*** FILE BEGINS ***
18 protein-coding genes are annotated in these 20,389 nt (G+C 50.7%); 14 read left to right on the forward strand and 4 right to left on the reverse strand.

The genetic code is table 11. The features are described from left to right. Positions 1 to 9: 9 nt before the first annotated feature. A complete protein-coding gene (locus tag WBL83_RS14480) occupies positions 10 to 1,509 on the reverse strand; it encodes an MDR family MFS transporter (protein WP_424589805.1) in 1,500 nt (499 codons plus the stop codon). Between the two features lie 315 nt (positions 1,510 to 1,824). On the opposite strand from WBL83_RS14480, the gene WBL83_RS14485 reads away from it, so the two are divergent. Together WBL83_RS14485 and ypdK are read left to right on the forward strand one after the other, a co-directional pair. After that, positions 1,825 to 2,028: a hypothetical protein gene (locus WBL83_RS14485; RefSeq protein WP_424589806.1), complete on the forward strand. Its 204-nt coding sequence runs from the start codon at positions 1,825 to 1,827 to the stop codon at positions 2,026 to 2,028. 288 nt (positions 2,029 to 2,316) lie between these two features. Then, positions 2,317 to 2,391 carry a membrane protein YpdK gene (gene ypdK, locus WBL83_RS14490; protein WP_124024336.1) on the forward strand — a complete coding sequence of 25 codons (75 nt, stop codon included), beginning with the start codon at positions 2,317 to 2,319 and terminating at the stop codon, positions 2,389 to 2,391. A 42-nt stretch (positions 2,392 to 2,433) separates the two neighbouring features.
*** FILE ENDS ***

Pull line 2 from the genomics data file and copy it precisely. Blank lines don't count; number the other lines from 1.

The genetic code is table 11. The features are described from left to right. Positions 1 to 9: 9 nt before the first annotated feature. A complete protein-coding gene (locus tag WBL83_RS14480) occupies positions 10 to 1,509 on the reverse strand; it encodes an MDR family MFS transporter (protein WP_424589805.1) in 1,500 nt (499 codons plus the stop codon). Between the two features lie 315 nt (positions 1,510 to 1,824). On the opposite strand from WBL83_RS14480, the gene WBL83_RS14485 reads away from it, so the two are divergent. Together WBL83_RS14485 and ypdK are read left to right on the forward strand one after the other, a co-directional pair. After that, positions 1,825 to 2,028: a hypothetical protein gene (locus WBL83_RS14485; RefSeq protein WP_424589806.1), complete on the forward strand. Its 204-nt coding sequence runs from the start codon at positions 1,825 to 1,827 to the stop codon at positions 2,026 to 2,028. 288 nt (positions 2,029 to 2,316) lie between these two features. Then, positions 2,317 to 2,391 carry a membrane protein YpdK gene (gene ypdK, locus WBL83_RS14490; protein WP_124024336.1) on the forward strand — a complete coding sequence of 25 codons (75 nt, stop codon included), beginning with the start codon at positions 2,317 to 2,319 and terminating at the stop codon, positions 2,389 to 2,391. A 42-nt stretch (positions 2,392 to 2,433) separates the two neighbouring features.